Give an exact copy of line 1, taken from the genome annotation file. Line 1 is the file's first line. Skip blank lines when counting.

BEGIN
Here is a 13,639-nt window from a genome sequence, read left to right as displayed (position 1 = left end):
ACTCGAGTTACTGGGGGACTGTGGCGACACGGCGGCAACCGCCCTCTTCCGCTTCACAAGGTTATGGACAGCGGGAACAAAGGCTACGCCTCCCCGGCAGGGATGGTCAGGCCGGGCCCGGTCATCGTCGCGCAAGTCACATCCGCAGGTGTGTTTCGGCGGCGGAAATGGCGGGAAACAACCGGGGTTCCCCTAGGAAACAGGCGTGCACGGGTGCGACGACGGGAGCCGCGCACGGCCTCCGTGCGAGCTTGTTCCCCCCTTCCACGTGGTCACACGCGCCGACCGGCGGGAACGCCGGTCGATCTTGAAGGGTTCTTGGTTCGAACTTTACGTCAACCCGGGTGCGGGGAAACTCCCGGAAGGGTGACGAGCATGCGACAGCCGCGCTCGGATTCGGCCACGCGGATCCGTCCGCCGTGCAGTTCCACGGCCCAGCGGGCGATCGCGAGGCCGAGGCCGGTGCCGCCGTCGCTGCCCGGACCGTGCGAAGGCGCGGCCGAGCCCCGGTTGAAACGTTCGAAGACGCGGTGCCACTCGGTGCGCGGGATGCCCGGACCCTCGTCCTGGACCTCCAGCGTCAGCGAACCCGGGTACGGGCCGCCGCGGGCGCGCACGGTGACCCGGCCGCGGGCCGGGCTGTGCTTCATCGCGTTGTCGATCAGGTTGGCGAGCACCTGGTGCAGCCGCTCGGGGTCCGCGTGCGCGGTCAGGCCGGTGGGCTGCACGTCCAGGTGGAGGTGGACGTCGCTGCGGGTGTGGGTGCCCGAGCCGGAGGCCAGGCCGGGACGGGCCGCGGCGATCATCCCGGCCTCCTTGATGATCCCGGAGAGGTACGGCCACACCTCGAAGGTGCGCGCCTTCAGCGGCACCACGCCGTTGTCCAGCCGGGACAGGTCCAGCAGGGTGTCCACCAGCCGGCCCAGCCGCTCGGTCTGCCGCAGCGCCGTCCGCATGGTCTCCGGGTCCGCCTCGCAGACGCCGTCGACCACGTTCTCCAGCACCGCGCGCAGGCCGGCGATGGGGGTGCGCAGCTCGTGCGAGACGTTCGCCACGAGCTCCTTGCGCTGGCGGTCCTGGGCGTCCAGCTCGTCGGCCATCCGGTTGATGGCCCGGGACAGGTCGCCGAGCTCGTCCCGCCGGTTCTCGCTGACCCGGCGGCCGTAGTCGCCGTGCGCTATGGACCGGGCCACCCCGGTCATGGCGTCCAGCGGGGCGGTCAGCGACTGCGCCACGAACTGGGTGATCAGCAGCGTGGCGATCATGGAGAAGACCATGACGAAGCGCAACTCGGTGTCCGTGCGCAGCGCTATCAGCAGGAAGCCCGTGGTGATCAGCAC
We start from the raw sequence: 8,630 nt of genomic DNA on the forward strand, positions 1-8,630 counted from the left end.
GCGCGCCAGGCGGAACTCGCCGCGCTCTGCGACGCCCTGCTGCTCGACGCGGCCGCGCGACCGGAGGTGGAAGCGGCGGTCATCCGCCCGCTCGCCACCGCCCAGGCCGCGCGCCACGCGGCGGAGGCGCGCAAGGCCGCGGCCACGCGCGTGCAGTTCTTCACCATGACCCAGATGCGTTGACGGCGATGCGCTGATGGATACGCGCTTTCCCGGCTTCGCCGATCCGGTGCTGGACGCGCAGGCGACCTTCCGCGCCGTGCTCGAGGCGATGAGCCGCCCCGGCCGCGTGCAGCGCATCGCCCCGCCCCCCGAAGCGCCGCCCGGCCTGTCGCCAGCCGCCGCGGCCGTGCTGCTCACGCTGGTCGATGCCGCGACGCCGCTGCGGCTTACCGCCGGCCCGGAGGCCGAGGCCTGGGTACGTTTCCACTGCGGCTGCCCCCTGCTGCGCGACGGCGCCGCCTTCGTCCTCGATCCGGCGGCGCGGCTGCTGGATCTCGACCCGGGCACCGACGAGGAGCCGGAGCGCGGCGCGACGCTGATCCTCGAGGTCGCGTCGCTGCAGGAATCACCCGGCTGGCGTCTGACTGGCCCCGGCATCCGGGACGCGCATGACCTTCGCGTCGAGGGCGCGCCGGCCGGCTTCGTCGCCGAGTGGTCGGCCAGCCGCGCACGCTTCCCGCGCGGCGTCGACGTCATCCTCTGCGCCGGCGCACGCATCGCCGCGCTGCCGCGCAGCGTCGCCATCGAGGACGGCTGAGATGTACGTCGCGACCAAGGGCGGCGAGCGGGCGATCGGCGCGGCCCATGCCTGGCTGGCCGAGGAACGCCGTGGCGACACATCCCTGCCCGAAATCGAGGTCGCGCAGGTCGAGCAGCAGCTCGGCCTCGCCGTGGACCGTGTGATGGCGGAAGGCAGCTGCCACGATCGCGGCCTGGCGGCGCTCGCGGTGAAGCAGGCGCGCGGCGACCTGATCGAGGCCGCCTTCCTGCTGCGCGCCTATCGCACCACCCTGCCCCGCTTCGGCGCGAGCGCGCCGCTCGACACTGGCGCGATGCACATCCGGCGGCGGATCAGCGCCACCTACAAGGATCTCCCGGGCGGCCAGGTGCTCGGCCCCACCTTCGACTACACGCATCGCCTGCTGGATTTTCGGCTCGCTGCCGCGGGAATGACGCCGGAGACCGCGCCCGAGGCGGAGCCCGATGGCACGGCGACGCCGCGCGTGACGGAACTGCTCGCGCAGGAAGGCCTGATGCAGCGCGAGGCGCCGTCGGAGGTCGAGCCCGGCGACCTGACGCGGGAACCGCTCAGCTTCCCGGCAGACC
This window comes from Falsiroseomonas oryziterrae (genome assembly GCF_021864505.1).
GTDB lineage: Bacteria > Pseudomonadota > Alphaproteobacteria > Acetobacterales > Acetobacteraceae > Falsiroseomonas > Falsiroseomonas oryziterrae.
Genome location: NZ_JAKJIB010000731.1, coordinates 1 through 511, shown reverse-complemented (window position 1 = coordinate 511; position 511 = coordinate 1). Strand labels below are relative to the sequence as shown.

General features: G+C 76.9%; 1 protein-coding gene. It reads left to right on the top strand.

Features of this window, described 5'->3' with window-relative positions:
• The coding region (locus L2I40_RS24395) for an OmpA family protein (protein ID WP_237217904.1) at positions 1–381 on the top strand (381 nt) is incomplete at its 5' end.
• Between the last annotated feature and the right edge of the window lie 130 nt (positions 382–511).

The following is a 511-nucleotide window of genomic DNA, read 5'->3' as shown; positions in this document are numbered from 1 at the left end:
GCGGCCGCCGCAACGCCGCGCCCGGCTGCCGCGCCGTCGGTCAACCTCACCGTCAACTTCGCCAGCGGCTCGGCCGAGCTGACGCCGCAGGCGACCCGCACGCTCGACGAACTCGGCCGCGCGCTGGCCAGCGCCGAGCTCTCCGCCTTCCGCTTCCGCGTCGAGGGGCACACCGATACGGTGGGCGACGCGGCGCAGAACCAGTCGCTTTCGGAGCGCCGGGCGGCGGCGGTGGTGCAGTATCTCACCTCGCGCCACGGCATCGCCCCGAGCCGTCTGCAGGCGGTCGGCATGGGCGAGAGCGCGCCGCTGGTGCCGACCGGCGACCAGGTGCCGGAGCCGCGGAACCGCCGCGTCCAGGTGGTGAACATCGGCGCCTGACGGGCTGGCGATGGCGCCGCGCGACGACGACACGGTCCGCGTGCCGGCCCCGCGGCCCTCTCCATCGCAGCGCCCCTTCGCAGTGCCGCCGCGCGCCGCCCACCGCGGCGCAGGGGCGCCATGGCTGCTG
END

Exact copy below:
Here is a 13,639-nt window from a genome sequence, read left to right as displayed (position 1 = left end):